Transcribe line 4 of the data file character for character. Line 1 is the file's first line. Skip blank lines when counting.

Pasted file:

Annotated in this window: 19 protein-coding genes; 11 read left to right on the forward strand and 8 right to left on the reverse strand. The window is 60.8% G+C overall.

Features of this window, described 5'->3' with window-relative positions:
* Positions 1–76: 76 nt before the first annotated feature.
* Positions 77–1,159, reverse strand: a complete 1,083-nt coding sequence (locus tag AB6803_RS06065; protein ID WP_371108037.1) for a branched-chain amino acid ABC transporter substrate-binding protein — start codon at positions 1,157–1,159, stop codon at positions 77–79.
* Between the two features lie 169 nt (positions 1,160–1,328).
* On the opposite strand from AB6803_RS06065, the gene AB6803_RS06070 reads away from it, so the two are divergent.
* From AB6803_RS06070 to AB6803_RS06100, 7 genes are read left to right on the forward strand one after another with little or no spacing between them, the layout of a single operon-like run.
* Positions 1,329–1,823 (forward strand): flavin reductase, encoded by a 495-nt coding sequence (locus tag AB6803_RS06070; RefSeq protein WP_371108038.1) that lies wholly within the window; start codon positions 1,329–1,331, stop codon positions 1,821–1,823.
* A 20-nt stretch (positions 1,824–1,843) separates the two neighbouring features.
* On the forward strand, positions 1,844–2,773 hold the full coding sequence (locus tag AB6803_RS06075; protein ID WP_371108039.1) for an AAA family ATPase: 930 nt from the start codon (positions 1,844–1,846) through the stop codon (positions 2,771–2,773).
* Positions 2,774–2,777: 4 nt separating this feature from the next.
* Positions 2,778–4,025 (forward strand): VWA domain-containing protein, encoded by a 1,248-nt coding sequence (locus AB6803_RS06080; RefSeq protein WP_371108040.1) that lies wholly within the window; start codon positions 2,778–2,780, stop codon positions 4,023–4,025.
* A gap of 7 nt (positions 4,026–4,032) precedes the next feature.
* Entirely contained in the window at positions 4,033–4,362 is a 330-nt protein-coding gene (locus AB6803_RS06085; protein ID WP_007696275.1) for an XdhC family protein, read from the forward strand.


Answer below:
* Positions 77–1,159, reverse strand: a complete 1,083-nt coding sequence (locus tag AB6803_RS06065; protein ID WP_371108037.1) for a branched-chain amino acid ABC transporter substrate-binding protein — start codon at positions 1,157–1,159, stop codon at positions 77–79.